Lessons from Childhood: How to search for things that are hard to find

by Hamlet Batista | August 15, 2007 | 2 Comments

tennisball.jpgIn my teen years in the Dominican Republic, I used to play a game my friends called playball. The game followed more or less the same rules of baseball; we setup bases, hit the ball and ran to score. The main difference was that we played in the middle of the street and we used no bats or pitchers. We threw the ball up into the air ourselves and hit it with our bare hands.

Obviously we didn't use real baseballs, which would have been incredibly painful, but rather bright green tennis balls. It wasn’t uncommon to hit the ball hard enough that it will land in a monte—the scrubby woodland areas nearby. In no time at all the ball would grow dirty enough from our monte homeruns that it would turn a dark green color. You always had to pay close attention to the trajectory in order to find where it landed. We lost many balls over the years.

Why was it so difficult? The dark green balls blended in with the bushes so well that it was very hard for us to tell them apart. The balls had no distinctive features to make them stand out. Later, we used bright orange balls and those were really hard to miss. Search engines face a similar challenge…

The search for distinctive features and the role of SEO

As the Web keeps growing at its rapid pace, the features or quality signals search engines use to distinguish documents are not going to be enough. It doesn't matter how hard they work to improve their algorithms, if the documents they are trying to locate are not easily distinguishable, search engines will fail.

The question then becomes: will search engines be able to scale and increase the number of features necessary to differentiate documents as the Web grows? Or, will they need the help of users and SEOs to make the documents easier to find in the first place?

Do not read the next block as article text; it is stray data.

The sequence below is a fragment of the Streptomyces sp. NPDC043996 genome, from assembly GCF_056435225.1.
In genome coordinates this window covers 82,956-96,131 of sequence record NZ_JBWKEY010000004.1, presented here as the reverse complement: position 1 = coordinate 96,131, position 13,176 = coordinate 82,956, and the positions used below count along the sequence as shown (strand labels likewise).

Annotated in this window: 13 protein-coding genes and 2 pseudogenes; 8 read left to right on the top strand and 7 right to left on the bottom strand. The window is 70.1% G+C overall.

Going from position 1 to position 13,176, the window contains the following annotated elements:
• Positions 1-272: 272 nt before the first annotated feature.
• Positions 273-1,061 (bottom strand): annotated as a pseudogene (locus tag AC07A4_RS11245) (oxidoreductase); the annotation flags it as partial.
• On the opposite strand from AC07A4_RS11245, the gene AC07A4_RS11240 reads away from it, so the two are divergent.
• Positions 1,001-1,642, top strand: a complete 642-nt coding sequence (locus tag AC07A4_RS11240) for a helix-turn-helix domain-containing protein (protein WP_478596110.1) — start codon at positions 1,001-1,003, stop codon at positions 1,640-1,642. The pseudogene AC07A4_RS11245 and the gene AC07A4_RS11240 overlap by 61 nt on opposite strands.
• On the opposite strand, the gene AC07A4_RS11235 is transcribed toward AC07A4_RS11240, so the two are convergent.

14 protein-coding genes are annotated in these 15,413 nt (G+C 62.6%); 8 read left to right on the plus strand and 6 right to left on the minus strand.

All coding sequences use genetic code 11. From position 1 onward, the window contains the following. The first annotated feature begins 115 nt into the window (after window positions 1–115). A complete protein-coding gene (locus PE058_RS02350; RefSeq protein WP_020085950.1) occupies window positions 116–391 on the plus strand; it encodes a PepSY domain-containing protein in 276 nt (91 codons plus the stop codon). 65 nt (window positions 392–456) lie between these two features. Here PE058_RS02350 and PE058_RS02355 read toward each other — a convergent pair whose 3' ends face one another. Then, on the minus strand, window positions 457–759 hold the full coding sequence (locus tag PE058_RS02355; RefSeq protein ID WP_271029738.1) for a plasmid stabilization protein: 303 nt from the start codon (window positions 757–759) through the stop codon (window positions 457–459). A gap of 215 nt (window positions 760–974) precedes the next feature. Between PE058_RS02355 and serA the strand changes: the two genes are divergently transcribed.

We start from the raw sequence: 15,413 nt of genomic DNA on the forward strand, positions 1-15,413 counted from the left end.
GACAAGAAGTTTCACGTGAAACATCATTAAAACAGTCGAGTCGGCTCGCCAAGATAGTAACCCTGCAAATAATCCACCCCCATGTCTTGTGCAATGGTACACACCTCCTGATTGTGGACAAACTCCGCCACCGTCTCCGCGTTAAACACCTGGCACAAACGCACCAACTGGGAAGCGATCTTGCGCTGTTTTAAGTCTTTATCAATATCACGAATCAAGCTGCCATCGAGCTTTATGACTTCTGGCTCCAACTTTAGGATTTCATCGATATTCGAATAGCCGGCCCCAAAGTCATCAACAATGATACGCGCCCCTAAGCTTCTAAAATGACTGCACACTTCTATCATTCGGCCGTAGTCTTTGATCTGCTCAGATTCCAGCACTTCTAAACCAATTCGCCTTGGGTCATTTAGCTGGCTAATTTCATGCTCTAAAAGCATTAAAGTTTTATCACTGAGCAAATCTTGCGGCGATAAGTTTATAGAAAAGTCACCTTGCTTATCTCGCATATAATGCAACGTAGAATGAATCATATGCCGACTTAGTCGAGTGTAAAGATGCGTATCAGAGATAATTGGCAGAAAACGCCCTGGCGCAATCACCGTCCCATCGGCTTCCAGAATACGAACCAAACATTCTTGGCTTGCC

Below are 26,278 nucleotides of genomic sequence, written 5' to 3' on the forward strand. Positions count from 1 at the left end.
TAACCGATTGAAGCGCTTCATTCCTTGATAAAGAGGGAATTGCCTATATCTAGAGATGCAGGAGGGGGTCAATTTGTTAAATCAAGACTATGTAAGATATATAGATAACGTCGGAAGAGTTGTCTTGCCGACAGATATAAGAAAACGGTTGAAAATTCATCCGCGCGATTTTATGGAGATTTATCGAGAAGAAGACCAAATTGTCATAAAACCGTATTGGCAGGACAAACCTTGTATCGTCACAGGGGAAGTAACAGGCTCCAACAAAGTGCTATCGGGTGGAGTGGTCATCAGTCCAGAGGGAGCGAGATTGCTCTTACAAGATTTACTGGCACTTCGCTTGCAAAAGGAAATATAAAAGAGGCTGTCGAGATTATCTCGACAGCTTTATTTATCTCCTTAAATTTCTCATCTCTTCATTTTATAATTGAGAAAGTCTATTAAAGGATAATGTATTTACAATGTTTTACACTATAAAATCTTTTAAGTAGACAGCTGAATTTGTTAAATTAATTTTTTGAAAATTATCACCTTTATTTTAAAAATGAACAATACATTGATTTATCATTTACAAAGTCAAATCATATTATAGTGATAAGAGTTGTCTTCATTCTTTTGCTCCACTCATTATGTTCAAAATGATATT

Peter Morville, author of Ambient Findability, envisions the latter. I agree with him, not only because I'm an SEO and he paints a really bright future for us, but because it makes sense. Think about all the content writers that are not savvy enough to use key terms people search for. How will search engines know to show those pages for the right searches? What about other types of non-information objects, like physical ones, how can we search those?

At the moment, it is clear that the main problem search engines face moving forward is the human factor. We're ambiguous, unpredictable. Personalization doesn't help here. Personalized search assumes that eventually computers will be able to know not only what we are looking for, but also to predict what we will want in the future. If that is even possible, it is definitely a gargantuan task. On the other hand, who better to solve the human problem than we humans? There clearly needs to be cooperation between search engines, content writers and SEOs.

Users generally provide more meaningful and useful classification than computers. In the end, relevance is relative. We can look at Web 2.0 tagging as one example of this. This is the type of outcome that we as SEOs need to embrace. Our work is to make our content and our clients easy to find by the people that seek them.

SEOs and search engines are not at war. In the end, we are all working to help search engines do their job better! It is time to admit this publicly.

 

Hamlet Batista

Chief Executive Officer

Hamlet Batista is CEO and founder of RankSense, an agile SEO platform for online retailers and manufacturers. He holds US patents on innovative SEO technologies, started doing SEO as a successful affiliate marketer back in 2002, and believes great SEO results should not take 6 months

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